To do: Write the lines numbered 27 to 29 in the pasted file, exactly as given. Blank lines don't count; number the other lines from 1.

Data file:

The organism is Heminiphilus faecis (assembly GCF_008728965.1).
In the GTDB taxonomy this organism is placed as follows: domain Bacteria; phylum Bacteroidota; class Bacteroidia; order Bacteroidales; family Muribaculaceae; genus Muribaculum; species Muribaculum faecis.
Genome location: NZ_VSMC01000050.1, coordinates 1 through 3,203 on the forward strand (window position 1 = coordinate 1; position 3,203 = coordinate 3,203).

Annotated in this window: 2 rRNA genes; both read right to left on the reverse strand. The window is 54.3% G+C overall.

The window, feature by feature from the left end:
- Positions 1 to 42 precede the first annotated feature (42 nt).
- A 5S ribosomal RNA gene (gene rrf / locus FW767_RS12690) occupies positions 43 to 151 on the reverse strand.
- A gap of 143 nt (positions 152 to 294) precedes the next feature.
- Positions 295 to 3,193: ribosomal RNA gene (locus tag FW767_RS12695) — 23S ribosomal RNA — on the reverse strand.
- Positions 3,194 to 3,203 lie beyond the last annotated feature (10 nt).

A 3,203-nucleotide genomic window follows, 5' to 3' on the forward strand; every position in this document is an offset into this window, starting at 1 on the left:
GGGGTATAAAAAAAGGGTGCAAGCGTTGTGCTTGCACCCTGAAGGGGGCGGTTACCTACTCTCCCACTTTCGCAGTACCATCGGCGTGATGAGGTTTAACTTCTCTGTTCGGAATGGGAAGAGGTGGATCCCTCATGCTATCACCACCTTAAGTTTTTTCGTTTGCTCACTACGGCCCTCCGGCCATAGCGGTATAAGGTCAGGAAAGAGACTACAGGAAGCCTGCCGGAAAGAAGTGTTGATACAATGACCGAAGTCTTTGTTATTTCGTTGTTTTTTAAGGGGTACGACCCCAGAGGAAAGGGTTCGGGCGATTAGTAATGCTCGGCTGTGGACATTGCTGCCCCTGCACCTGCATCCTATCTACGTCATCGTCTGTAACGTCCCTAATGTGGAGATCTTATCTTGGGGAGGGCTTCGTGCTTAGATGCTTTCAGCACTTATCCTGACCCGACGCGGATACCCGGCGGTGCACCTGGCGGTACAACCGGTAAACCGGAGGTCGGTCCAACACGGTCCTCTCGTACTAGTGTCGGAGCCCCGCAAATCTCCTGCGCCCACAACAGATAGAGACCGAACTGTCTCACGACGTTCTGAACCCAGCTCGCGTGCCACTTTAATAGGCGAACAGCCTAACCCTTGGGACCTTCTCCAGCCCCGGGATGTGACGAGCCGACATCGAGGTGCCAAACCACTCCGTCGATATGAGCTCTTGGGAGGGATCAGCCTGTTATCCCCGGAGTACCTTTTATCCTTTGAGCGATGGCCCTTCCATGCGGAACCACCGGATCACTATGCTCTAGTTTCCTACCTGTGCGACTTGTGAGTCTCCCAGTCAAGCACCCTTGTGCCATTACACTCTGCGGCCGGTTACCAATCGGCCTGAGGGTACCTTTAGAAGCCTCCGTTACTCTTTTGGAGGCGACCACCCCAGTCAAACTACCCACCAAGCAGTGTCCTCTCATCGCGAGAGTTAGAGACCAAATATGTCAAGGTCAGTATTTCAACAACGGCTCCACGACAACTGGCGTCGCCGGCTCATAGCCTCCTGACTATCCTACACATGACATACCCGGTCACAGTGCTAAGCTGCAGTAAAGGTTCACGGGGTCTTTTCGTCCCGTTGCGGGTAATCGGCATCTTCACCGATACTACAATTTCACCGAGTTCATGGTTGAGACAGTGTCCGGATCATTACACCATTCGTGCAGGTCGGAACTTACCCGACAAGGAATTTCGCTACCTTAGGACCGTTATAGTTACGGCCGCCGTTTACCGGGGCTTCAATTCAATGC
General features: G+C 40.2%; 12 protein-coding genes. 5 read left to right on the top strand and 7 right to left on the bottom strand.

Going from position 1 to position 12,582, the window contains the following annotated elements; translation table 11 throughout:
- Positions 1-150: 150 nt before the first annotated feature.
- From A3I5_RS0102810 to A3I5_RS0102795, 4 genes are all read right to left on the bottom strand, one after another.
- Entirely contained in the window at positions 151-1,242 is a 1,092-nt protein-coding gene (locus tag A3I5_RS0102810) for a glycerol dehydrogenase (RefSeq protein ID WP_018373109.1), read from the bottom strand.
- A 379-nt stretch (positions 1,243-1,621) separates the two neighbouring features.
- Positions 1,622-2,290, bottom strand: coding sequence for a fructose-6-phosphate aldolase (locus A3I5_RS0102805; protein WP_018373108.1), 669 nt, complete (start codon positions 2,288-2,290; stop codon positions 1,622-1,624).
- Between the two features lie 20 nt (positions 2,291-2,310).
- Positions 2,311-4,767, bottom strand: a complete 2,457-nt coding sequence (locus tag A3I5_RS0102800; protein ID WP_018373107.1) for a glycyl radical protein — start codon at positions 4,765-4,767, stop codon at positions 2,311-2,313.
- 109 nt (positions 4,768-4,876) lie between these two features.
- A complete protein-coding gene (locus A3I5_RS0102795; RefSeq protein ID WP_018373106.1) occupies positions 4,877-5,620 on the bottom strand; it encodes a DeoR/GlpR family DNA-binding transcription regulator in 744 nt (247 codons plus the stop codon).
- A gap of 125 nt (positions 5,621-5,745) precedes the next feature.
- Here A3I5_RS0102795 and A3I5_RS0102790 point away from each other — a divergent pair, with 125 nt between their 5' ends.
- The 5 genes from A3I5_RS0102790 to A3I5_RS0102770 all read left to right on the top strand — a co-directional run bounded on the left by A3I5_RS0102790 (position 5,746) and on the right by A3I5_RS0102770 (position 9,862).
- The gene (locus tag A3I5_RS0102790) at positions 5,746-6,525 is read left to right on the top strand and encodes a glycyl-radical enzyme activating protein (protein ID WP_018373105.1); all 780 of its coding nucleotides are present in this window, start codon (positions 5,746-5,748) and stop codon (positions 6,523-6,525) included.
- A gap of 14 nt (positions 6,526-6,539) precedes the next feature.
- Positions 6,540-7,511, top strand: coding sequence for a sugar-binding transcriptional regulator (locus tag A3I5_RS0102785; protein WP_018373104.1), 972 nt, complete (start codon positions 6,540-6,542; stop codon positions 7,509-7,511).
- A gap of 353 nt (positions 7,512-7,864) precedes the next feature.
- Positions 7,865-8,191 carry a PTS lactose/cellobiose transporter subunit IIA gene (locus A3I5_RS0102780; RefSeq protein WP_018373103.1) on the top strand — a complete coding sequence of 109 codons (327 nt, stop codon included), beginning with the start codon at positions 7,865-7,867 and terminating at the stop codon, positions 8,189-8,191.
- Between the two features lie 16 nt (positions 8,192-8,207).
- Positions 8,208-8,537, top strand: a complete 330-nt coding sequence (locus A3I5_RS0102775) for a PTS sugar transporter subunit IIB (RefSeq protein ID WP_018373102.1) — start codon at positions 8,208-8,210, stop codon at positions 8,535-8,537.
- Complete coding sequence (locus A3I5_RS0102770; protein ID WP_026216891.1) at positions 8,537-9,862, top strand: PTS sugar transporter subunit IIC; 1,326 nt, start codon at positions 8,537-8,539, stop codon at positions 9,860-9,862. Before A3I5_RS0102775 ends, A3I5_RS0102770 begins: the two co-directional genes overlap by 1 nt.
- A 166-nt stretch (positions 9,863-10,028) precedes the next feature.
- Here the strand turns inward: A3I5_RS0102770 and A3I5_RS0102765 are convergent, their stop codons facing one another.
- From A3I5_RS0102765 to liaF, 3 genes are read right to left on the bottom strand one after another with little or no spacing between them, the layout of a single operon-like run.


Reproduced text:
- The gene (locus tag A3I5_RS0102790) at positions 5,746-6,525 is read left to right on the top strand and encodes a glycyl-radical enzyme activating protein (protein ID WP_018373105.1); all 780 of its coding nucleotides are present in this window, start codon (positions 5,746-5,748) and stop codon (positions 6,523-6,525) included.
- A gap of 14 nt (positions 6,526-6,539) precedes the next feature.
- Positions 6,540-7,511, top strand: coding sequence for a sugar-binding transcriptional regulator (locus tag A3I5_RS0102785; protein WP_018373104.1), 972 nt, complete (start codon positions 6,540-6,542; stop codon positions 7,509-7,511).